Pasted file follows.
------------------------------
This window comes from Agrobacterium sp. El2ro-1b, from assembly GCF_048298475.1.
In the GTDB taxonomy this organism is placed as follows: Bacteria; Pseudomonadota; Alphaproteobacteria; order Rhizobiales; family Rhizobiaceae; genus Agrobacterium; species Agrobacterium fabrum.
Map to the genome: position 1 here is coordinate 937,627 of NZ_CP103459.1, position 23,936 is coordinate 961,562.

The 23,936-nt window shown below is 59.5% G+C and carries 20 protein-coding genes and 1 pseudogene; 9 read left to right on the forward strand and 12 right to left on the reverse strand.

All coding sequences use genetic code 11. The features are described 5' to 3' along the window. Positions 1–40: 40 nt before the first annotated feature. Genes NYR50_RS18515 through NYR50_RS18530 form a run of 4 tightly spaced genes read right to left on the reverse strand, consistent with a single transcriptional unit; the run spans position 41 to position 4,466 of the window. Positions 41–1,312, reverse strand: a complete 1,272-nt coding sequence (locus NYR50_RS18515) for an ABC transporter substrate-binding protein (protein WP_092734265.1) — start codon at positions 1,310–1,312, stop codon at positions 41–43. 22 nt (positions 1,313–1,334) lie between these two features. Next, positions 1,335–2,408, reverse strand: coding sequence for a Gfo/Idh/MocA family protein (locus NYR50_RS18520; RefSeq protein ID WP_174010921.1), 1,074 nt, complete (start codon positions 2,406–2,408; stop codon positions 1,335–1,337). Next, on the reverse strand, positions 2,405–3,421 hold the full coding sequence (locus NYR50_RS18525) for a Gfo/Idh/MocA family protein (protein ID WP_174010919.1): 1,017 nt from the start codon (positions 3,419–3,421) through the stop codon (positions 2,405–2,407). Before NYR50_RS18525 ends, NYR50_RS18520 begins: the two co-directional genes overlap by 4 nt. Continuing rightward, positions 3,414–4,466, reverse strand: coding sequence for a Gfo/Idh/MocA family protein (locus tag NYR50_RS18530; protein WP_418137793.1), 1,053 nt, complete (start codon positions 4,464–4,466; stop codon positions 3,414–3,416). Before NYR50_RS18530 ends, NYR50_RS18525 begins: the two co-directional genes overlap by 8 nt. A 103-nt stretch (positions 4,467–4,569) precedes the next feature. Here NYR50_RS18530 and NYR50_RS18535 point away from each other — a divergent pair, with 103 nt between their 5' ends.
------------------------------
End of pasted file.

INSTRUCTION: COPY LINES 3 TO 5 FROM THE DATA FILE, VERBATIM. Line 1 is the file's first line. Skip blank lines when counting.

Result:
Map to the genome: position 1 here is coordinate 937,627 of NZ_CP103459.1, position 23,936 is coordinate 961,562.

The 23,936-nt window shown below is 59.5% G+C and carries 20 protein-coding genes and 1 pseudogene; 9 read left to right on the forward strand and 12 right to left on the reverse strand.

All coding sequences use genetic code 11. The features are described 5' to 3' along the window. Positions 1–40: 40 nt before the first annotated feature. Genes NYR50_RS18515 through NYR50_RS18530 form a run of 4 tightly spaced genes read right to left on the reverse strand, consistent with a single transcriptional unit; the run spans position 41 to position 4,466 of the window. Positions 41–1,312, reverse strand: a complete 1,272-nt coding sequence (locus NYR50_RS18515) for an ABC transporter substrate-binding protein (protein WP_092734265.1) — start codon at positions 1,310–1,312, stop codon at positions 41–43. 22 nt (positions 1,313–1,334) lie between these two features. Next, positions 1,335–2,408, reverse strand: coding sequence for a Gfo/Idh/MocA family protein (locus NYR50_RS18520; RefSeq protein ID WP_174010921.1), 1,074 nt, complete (start codon positions 2,406–2,408; stop codon positions 1,335–1,337). Next, on the reverse strand, positions 2,405–3,421 hold the full coding sequence (locus NYR50_RS18525) for a Gfo/Idh/MocA family protein (protein ID WP_174010919.1): 1,017 nt from the start codon (positions 3,419–3,421) through the stop codon (positions 2,405–2,407). Before NYR50_RS18525 ends, NYR50_RS18520 begins: the two co-directional genes overlap by 4 nt. Continuing rightward, positions 3,414–4,466, reverse strand: coding sequence for a Gfo/Idh/MocA family protein (locus tag NYR50_RS18530; protein WP_418137793.1), 1,053 nt, complete (start codon positions 4,464–4,466; stop codon positions 3,414–3,416). Before NYR50_RS18530 ends, NYR50_RS18525 begins: the two co-directional genes overlap by 8 nt. A 103-nt stretch (positions 4,467–4,569) precedes the next feature. Here NYR50_RS18530 and NYR50_RS18535 point away from each other — a divergent pair, with 103 nt between their 5' ends.